Products and Commercial Uses of Asbestos
In the late 1800s, asbestos started to be mined and used commercially in North America. Asbestos is a mineral that can be found throughout the United States, including strips and clusters of deposits in New Jersey, Georgia, Michigan, Washington, Arizona, California and elsewhere in the United States. Russia is presently the world’s leading supplier of the mineral with China, Brazil and India also having a history of asbestos production.
During World War II, the use of asbestos in the United States increased, especially in the shipbuilding industry, where asbestos was used to insulate boilers, steam pipes and hot water pipes. The automobile industry also used asbestos in vehicle brake shoes and clutch pads. More than 5,000 products contain or have contained asbestos, including:
- Textile products, such as roofing materials, packing components and fire-resistant fabrics
- Paper products, including table pads, heat-protective mats, wire insulation and sheet flooring
- Friction products, such as brake linings, gaskets and clutch facings
- Cement sheet and pipe products, including roofing and siding casings, fire protection material, electrical switchboards and other building materials
- Construction products, including drywall, joint compounds, spackling, and patching compounds, stucco and plastic cement products, fire doors, and vinyl flooring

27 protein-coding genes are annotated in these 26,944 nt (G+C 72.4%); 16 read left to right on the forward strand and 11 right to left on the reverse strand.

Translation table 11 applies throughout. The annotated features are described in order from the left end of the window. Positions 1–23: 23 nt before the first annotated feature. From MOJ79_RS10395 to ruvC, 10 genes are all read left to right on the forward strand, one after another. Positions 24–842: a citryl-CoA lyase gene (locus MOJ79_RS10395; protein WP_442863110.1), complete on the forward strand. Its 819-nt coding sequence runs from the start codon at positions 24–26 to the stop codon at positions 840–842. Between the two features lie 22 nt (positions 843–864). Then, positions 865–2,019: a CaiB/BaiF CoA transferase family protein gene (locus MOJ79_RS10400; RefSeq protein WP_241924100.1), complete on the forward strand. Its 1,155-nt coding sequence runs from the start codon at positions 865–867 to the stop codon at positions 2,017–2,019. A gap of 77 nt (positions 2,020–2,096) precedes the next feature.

- Asbestos Cement Pipe, commonly used in underground municipal water delivery systems
- Insulation, including pipe, boiler, and block insulation; HVAC duct insulation, sprayed-in or blown-in insulation
- Industrial & Marine Gaskets and Packings, including high temperature gaskets, packings for industrial products, high pressure packing, and asbestos packing reinforced with steel or copper wire
- Acoustical Texture Products, including acoustical plaster, decorative plaster, textured paint or coatings (such as “popcorn” ceilings)
Reasons Why Asbestos Was Used
Asbestos was used, and continues to be used in some countries, in industrial and domestic products due to its resistance to heat and fire and its reluctance to conduct electricity. The fine and flexible fibers also mix well into other materials, such as cement, and do not dissolve or evaporate with water. The mineral carries excellent insulation properties and makes products stronger, more flexible and fire-retardant.
Contact Kaiser Gornick LLP to Speak With an Experienced Bay Area Attorney
If you or a loved one has been diagnosed with mesothelioma caused by asbestos exposure, contact an experienced lawyer at Kaiser Gornick LLP.
Contact us at (800) 824-8234 to speak with an attorney or schedule a free initial consultation online.